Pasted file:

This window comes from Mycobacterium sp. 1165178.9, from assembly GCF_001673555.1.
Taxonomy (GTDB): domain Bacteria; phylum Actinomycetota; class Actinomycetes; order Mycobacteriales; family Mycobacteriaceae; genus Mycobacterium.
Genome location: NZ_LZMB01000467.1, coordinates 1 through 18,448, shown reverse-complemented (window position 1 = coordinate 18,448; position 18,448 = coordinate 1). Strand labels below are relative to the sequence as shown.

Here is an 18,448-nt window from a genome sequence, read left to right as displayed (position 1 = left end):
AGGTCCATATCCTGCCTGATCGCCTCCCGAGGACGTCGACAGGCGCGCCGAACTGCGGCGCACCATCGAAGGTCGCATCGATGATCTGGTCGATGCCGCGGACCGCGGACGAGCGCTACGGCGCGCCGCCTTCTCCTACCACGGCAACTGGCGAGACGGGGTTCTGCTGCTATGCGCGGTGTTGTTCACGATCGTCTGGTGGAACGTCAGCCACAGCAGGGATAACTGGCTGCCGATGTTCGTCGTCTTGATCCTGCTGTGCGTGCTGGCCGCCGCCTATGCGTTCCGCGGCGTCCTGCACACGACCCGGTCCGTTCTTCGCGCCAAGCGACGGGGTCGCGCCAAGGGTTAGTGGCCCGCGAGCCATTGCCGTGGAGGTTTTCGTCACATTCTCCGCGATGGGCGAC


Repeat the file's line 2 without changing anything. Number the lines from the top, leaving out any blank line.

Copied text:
Taxonomy (GTDB): domain Bacteria; phylum Actinomycetota; class Actinomycetes; order Mycobacteriales; family Mycobacteriaceae; genus Mycobacterium.